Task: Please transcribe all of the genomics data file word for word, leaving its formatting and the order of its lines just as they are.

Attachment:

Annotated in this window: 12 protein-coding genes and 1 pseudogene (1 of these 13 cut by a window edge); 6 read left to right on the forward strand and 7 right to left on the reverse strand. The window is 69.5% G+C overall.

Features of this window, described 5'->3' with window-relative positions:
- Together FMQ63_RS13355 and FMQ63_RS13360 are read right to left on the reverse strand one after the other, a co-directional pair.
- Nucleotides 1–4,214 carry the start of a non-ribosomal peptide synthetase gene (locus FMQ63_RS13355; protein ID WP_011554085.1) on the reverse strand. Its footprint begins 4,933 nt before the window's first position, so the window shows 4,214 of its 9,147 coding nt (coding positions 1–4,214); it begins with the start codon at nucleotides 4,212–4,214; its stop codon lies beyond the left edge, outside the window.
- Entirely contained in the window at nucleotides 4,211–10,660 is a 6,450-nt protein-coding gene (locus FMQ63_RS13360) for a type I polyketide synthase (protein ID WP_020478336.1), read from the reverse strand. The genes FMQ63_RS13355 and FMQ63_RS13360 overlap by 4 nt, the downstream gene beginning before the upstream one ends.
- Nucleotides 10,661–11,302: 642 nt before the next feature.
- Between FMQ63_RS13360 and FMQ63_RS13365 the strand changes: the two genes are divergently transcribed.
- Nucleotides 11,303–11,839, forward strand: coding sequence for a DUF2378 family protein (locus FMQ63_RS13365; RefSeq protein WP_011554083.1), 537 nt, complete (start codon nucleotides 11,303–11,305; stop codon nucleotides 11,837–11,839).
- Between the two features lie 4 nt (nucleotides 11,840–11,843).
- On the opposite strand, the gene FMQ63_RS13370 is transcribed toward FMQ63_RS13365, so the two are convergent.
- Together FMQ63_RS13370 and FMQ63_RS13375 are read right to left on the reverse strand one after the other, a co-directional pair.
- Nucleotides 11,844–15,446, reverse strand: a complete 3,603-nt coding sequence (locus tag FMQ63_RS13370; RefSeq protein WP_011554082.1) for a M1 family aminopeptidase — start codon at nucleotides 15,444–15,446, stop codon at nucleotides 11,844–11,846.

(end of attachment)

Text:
Annotated in this window: 12 protein-coding genes and 1 pseudogene (1 of these 13 cut by a window edge); 6 read left to right on the forward strand and 7 right to left on the reverse strand. The window is 69.5% G+C overall.

Features of this window, described 5'->3' with window-relative positions:
- Together FMQ63_RS13355 and FMQ63_RS13360 are read right to left on the reverse strand one after the other, a co-directional pair.
- Nucleotides 1–4,214 carry the start of a non-ribosomal peptide synthetase gene (locus FMQ63_RS13355; protein ID WP_011554085.1) on the reverse strand. Its footprint begins 4,933 nt before the window's first position, so the window shows 4,214 of its 9,147 coding nt (coding positions 1–4,214); it begins with the start codon at nucleotides 4,212–4,214; its stop codon lies beyond the left edge, outside the window.
- Entirely contained in the window at nucleotides 4,211–10,660 is a 6,450-nt protein-coding gene (locus FMQ63_RS13360) for a type I polyketide synthase (protein ID WP_020478336.1), read from the reverse strand. The genes FMQ63_RS13355 and FMQ63_RS13360 overlap by 4 nt, the downstream gene beginning before the upstream one ends.
- Nucleotides 10,661–11,302: 642 nt before the next feature.
- Between FMQ63_RS13360 and FMQ63_RS13365 the strand changes: the two genes are divergently transcribed.
- Nucleotides 11,303–11,839, forward strand: coding sequence for a DUF2378 family protein (locus FMQ63_RS13365; RefSeq protein WP_011554083.1), 537 nt, complete (start codon nucleotides 11,303–11,305; stop codon nucleotides 11,837–11,839).
- Between the two features lie 4 nt (nucleotides 11,840–11,843).
- On the opposite strand, the gene FMQ63_RS13370 is transcribed toward FMQ63_RS13365, so the two are convergent.
- Together FMQ63_RS13370 and FMQ63_RS13375 are read right to left on the reverse strand one after the other, a co-directional pair.
- Nucleotides 11,844–15,446, reverse strand: a complete 3,603-nt coding sequence (locus tag FMQ63_RS13370; RefSeq protein WP_011554082.1) for a M1 family aminopeptidase — start codon at nucleotides 15,444–15,446, stop codon at nucleotides 11,844–11,846.